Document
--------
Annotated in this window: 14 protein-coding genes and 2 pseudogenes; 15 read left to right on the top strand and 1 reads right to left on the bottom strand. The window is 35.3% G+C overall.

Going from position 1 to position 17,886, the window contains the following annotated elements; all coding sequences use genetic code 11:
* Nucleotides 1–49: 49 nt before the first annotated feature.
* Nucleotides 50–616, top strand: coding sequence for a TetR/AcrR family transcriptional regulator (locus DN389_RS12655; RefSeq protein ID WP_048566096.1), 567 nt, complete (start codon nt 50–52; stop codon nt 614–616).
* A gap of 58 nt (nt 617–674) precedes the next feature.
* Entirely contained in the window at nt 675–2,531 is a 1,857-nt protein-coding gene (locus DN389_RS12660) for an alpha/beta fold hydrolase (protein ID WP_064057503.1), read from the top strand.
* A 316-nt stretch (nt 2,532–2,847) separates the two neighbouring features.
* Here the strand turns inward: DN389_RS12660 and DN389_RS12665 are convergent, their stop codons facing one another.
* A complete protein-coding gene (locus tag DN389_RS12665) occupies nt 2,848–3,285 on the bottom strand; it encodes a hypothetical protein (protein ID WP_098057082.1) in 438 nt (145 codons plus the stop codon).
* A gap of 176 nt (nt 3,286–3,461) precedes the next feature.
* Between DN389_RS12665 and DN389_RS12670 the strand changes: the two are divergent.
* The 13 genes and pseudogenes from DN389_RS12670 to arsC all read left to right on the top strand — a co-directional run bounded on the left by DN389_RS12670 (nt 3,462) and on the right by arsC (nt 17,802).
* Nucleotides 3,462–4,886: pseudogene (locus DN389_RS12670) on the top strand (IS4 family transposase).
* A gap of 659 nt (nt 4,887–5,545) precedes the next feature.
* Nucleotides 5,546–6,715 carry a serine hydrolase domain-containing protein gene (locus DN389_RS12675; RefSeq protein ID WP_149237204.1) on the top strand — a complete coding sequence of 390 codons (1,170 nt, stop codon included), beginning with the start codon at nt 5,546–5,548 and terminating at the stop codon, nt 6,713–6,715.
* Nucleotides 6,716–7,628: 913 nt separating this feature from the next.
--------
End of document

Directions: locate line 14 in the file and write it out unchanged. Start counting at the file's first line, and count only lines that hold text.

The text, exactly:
* A gap of 659 nt (nt 4,887–5,545) precedes the next feature.